On 23 August 2018, the CSSF issued its long-awaited circular 18/698 on the substance of Luxembourg management companies. After a relatively short but (as it seems) intense consultation process, the CSSF has made public what can be seen as a new cornerstone in the Luxembourg regulatory landscape.
Substance – Quo vadis?
On 101 pages, the CSSF summarises its positions and expectations regarding the establishment, approval and running of Luxembourg management companies.
Looking at the volume of the circular and its great level of detail, one may wonder what it means for Luxembourg and Luxembourg-based management companies. Is this the start of a new era? Or is it a mere transcript of the regulatory practice that has been applied by the CSSF over years?
It’s none of both
At first sight, the circular is indeed a compilation of current regulatory practice. Those active on the Luxembourg market will identify many of the CSSF’s positions taken over past years and will find it helpful to see such practice reflected in a circular and thereby “officialised” for all Luxembourg actors. We hear from industry players that they welcome the circular as it gives a great amount of comfort to the market – including to potential new market entrants.
They now have a clear picture of how they have to organise and what they are expected to do. By its new circular, the CSSF has put an end to something it was sometimes (rightly or wrongly) blamed for, that was an alleged lack of transparency of its regulatory practice, especially for persons outside the Luxembourg financial market. One should, however, not stop reading here.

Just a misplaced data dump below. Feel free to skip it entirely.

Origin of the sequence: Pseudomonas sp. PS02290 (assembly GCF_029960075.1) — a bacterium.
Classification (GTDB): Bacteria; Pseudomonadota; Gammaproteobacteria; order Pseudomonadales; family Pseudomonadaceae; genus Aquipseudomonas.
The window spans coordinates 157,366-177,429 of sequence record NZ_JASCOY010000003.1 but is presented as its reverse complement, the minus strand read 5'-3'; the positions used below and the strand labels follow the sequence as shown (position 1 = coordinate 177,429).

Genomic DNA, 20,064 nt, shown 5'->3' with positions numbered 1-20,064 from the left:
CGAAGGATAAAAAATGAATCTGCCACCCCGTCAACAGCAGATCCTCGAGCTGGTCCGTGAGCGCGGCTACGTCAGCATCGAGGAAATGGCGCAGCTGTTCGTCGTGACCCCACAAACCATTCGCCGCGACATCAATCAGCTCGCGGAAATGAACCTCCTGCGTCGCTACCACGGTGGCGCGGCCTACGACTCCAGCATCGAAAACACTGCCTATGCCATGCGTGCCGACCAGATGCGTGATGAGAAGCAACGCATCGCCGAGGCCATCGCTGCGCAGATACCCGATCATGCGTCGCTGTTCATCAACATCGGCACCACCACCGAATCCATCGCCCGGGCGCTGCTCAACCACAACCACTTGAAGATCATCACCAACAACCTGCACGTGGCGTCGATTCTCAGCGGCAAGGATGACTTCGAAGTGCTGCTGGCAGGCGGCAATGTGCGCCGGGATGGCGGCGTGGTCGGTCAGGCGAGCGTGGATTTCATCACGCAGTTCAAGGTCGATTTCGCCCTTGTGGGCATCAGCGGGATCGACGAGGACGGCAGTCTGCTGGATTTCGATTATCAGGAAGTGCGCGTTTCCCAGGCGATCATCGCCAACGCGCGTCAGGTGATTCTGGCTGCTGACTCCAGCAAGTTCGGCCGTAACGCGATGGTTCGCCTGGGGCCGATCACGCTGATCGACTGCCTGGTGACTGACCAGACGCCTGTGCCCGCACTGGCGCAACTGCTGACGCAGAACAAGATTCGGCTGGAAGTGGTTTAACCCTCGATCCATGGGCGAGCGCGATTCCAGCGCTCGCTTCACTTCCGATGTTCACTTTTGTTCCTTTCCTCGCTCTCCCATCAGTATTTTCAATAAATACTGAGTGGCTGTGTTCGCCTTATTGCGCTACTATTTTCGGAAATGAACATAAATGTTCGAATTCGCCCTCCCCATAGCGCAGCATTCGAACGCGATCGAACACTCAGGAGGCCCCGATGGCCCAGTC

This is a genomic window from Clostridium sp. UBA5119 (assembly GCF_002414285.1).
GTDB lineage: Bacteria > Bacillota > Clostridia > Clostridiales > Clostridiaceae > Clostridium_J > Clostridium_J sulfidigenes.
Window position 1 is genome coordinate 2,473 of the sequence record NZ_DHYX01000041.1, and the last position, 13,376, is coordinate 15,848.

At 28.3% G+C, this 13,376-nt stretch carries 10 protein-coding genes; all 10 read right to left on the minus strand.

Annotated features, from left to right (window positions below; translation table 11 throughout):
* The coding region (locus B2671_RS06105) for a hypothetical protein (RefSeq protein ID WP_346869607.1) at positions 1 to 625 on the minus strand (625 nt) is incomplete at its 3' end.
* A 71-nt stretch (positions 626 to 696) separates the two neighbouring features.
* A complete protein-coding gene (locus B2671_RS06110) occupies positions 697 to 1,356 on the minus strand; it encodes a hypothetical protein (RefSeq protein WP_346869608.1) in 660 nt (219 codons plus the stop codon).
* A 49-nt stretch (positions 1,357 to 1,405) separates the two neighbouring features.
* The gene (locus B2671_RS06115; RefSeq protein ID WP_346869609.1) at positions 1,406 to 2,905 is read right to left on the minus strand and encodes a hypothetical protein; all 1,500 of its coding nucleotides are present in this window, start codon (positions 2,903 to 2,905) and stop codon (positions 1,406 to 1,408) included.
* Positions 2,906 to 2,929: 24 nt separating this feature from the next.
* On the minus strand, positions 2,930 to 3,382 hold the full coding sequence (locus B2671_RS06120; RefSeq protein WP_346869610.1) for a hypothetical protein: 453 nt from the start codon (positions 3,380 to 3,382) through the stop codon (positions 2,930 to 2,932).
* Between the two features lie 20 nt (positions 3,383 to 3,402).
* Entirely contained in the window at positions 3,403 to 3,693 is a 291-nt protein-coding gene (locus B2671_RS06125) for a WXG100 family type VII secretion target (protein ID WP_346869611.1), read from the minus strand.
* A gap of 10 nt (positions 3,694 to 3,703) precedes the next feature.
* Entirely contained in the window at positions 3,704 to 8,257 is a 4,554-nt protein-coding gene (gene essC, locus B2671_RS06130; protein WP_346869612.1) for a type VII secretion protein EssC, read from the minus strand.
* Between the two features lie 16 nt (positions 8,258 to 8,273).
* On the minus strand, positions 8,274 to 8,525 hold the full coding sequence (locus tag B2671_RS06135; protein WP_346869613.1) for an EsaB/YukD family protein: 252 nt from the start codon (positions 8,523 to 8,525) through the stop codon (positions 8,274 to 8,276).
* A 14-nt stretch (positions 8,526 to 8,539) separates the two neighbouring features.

Clarifications and requirements
Although large parts of the circular do reflect current (written and unwritten) CSSF practice, it contains a few clarifications and requirements that were so far not common regulatory practice. By writing them down in a circular, they have now become (subject to any derogations) generally applicable rules. Some of these aspects may easily be overseen – they fit so nicely into the description of the regulatory practice which sounds very familiar... But they are important and it is advisable to read the circular carefully to spot these points.
One that has already been largely discussed is the new (numerical) approach to the number of mandates that can be exercised by directors. But there are others. For instance, the circular now clearly states that a Luxembourg management company with less than three full-time equivalent fee earners is considered being a letter-box entity (with the consequences we know). Also, there are clarifications on delegation arrangements and the obligations of the delegating management company. The reception of regular reporting from delegates will no longer be sufficient but a full renewal of the initial due diligence is required to take place every three years. This may mean quite some additional work, e.g. for actors providing third-party management company services.
These are only a few examples, and everybody should read carefully what precise expectations one will have to comply with.
So, does this mean Luxembourg becomes a place where management companies are no longer welcome?
My answer is: No, quite to the contrary. Luxembourg has always been a place where supervision has been taken seriously. The CSSF has always tried to understand business models, to make sure proposed set-ups can work in practice and are sound and robust to make the Luxembourg funds market a strong and reliable place for investors.
The new circular confirms such regulatory approach. It provides a great level of transparency, reliability and comfort to the market while at the same time keeping a considerable level of flexibility that will allow the CSSF to adjust its individual regulatory assessment to specific situations.
My hope would be that the new circular will make Luxembourg an even more welcoming place for asset managers and that it will provide investors and markets with a high level of trust into the Luxembourg regulatory environment.